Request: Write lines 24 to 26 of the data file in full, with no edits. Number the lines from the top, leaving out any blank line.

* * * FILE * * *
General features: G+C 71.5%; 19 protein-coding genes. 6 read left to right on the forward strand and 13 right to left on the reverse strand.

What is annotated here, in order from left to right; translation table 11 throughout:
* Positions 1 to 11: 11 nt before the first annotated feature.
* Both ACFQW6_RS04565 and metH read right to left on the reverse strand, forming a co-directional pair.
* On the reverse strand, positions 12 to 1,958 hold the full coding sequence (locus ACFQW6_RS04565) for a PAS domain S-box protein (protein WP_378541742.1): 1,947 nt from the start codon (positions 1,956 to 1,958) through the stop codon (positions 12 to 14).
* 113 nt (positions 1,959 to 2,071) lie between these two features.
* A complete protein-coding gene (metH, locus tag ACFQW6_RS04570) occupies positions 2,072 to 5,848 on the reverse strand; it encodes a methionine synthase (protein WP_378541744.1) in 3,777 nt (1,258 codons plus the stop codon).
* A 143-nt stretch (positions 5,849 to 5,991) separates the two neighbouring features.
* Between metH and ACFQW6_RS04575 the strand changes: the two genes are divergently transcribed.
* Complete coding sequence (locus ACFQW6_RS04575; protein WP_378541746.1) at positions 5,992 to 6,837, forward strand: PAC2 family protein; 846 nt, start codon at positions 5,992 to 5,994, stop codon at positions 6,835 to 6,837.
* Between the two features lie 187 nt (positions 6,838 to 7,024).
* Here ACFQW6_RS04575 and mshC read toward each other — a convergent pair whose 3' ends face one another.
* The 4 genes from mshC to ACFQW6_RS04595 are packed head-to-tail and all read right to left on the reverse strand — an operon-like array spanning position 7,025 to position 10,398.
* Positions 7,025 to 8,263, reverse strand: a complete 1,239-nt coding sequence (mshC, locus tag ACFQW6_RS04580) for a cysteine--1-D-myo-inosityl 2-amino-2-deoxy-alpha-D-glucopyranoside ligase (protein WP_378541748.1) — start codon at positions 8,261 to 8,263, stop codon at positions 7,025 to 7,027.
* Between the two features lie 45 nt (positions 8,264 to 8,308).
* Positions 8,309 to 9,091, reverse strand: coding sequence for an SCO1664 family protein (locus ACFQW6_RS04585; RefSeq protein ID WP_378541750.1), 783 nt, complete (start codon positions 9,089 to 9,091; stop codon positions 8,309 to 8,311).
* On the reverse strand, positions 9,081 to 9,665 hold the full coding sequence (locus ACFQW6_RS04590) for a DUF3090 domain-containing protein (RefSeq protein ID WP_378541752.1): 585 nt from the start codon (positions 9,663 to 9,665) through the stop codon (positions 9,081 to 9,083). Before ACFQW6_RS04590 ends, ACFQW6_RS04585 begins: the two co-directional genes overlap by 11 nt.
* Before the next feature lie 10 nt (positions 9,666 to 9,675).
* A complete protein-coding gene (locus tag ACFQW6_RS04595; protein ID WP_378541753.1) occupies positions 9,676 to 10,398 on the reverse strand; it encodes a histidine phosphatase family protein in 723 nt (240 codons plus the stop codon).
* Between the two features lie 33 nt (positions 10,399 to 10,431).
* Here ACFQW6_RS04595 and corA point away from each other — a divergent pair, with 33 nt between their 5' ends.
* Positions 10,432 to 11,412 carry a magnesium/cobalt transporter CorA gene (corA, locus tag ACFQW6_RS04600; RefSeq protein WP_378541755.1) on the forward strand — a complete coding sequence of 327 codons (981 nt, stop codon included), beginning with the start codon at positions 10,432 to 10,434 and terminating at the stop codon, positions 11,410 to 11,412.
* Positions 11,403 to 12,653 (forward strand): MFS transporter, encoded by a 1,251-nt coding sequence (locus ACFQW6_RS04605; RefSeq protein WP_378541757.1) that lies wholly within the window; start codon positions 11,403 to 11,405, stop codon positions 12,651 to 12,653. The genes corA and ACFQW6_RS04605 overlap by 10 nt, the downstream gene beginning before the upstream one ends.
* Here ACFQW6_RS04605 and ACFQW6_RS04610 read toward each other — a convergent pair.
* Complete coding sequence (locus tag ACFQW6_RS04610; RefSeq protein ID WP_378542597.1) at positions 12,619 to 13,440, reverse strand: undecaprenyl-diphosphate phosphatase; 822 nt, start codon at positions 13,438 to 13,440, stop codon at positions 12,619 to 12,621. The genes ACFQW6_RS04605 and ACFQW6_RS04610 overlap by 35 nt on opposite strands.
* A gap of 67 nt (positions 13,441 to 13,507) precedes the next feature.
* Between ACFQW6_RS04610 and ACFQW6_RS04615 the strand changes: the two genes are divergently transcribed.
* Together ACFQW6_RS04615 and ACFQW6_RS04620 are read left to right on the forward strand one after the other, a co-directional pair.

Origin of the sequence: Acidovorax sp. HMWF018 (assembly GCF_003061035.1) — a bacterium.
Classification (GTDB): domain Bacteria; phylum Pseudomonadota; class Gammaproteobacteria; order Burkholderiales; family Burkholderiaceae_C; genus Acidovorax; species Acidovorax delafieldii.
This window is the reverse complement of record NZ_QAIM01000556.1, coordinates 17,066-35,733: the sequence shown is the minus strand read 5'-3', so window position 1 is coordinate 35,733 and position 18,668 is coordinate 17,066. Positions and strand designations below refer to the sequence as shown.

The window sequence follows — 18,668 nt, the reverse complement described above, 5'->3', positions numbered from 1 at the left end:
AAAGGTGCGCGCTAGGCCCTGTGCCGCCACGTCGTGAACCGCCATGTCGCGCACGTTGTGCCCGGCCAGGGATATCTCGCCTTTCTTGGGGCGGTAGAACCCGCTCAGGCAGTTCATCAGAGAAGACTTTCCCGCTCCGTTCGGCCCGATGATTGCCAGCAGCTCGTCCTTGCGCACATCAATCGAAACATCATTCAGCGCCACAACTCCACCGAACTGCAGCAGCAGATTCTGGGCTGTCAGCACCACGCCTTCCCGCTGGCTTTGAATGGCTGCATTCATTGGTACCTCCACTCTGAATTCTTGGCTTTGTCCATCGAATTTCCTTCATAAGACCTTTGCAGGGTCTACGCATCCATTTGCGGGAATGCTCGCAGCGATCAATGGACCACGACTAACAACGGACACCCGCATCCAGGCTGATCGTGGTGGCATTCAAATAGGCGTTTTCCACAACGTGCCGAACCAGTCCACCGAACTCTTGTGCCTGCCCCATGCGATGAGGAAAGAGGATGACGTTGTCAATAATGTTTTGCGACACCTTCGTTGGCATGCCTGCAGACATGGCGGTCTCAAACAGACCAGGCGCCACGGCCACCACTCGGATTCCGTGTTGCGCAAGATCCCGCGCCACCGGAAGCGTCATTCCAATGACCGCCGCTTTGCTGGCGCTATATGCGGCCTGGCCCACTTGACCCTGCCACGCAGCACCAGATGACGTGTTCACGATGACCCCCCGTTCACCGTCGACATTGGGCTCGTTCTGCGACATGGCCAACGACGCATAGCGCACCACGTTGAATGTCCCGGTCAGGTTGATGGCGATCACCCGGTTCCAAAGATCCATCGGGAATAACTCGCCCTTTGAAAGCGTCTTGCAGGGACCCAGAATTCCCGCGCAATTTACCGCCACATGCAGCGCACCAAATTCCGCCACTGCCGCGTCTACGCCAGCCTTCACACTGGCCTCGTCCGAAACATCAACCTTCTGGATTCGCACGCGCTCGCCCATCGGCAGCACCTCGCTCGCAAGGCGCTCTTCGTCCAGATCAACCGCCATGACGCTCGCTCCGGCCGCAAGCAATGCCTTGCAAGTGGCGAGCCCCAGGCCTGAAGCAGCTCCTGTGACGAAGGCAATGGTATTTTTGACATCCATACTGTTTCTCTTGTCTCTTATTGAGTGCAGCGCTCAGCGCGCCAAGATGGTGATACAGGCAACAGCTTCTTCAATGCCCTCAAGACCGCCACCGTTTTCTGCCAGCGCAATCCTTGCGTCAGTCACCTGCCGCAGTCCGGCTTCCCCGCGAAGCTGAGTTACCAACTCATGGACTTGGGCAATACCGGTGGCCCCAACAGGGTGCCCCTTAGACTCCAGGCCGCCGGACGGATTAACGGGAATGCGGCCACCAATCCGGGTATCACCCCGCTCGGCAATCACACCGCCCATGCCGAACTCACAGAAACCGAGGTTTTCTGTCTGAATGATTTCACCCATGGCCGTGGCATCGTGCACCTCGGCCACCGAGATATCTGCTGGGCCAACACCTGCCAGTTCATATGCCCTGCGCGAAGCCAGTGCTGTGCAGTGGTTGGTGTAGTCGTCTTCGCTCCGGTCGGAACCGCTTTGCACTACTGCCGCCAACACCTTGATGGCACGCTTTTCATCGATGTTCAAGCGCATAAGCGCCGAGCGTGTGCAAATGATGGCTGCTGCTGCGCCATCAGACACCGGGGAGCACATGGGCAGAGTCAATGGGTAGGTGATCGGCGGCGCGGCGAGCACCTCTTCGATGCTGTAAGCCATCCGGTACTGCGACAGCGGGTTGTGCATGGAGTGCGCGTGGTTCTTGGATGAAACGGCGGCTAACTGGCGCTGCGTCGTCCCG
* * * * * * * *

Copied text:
* Here ACFQW6_RS04605 and ACFQW6_RS04610 read toward each other — a convergent pair.
* Complete coding sequence (locus tag ACFQW6_RS04610; RefSeq protein ID WP_378542597.1) at positions 12,619 to 13,440, reverse strand: undecaprenyl-diphosphate phosphatase; 822 nt, start codon at positions 13,438 to 13,440, stop codon at positions 12,619 to 12,621. The genes ACFQW6_RS04605 and ACFQW6_RS04610 overlap by 35 nt on opposite strands.
* A gap of 67 nt (positions 13,441 to 13,507) precedes the next feature.